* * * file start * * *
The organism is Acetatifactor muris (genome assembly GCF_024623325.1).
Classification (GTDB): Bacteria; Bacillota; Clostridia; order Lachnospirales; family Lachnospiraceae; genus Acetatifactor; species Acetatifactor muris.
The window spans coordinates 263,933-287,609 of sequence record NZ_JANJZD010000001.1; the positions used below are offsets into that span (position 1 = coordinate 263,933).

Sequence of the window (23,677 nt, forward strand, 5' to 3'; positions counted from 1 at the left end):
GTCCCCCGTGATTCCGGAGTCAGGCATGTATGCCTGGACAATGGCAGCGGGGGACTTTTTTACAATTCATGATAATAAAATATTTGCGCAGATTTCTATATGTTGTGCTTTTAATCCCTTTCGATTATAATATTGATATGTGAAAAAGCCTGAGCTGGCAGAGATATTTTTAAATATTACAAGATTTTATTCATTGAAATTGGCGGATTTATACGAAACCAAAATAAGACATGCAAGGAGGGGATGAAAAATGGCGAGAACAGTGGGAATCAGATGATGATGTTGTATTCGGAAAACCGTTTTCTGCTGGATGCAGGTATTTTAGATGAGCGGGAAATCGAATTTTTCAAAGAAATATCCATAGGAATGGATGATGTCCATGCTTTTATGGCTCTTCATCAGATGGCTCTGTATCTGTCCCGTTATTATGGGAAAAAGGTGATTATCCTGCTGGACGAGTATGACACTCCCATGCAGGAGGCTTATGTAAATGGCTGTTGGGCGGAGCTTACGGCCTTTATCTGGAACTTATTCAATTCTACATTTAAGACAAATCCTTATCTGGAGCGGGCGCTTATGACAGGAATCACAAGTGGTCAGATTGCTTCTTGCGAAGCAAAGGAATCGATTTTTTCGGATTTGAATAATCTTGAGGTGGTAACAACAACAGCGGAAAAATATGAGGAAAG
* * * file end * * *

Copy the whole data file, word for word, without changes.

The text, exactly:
The organism is Acetatifactor muris (genome assembly GCF_024623325.1).
Classification (GTDB): Bacteria; Bacillota; Clostridia; order Lachnospirales; family Lachnospiraceae; genus Acetatifactor; species Acetatifactor muris.
The window spans coordinates 263,933-287,609 of sequence record NZ_JANJZD010000001.1; the positions used below are offsets into that span (position 1 = coordinate 263,933).

Sequence of the window (23,677 nt, forward strand, 5' to 3'; positions counted from 1 at the left end):
GTCCCCCGTGATTCCGGAGTCAGGCATGTATGCCTGGACAATGGCAGCGGGGGACTTTTTTACAATTCATGATAATAAAATATTTGCGCAGATTTCTATATGTTGTGCTTTTAATCCCTTTCGATTATAATATTGATATGTGAAAAAGCCTGAGCTGGCAGAGATATTTTTAAATATTACAAGATTTTATTCATTGAAATTGGCGGATTTATACGAAACCAAAATAAGACATGCAAGGAGGGGATGAAAAATGGCGAGAACAGTGGGAATCAGATGATGATGTTGTATTCGGAAAACCGTTTTCTGCTGGATGCAGGTATTTTAGATGAGCGGGAAATCGAATTTTTCAAAGAAATATCCATAGGAATGGATGATGTCCATGCTTTTATGGCTCTTCATCAGATGGCTCTGTATCTGTCCCGTTATTATGGGAAAAAGGTGATTATCCTGCTGGACGAGTATGACACTCCCATGCAGGAGGCTTATGTAAATGGCTGTTGGGCGGAGCTTACGGCCTTTATCTGGAACTTATTCAATTCTACATTTAAGACAAATCCTTATCTGGAGCGGGCGCTTATGACAGGAATCACAAGTGGTCAGATTGCTTCTTGCGAAGCAAAGGAATCGATTTTTTCGGATTTGAATAATCTTGAGGTGGTAACAACAACAGCGGAAAAATATGAGGAAAG